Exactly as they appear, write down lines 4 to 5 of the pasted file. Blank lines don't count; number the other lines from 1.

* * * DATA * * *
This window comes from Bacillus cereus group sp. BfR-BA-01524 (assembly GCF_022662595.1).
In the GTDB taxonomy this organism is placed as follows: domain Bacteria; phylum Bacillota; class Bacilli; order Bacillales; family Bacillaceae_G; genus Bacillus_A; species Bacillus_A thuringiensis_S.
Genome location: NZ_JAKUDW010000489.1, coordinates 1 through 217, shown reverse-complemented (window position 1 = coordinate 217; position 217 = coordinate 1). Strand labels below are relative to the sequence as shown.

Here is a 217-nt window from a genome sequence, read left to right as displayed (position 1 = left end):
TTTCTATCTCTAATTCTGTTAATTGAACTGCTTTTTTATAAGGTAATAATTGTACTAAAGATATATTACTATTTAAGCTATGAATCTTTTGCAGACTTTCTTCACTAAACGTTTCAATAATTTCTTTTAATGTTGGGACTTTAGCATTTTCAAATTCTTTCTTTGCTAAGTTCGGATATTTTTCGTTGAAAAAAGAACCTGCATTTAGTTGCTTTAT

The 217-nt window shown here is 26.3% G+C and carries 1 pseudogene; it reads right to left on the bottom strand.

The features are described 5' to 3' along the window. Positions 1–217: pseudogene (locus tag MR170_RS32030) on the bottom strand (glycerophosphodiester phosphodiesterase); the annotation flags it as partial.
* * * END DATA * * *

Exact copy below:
Here is a 217-nt window from a genome sequence, read left to right as displayed (position 1 = left end):
TTTCTATCTCTAATTCTGTTAATTGAACTGCTTTTTTATAAGGTAATAATTGTACTAAAGATATATTACTATTTAAGCTATGAATCTTTTGCAGACTTTCTTCACTAAACGTTTCAATAATTTCTTTTAATGTTGGGACTTTAGCATTTTCAAATTCTTTCTTTGCTAAGTTCGGATATTTTTCGTTGAAAAAAGAACCTGCATTTAGTTGCTTTAT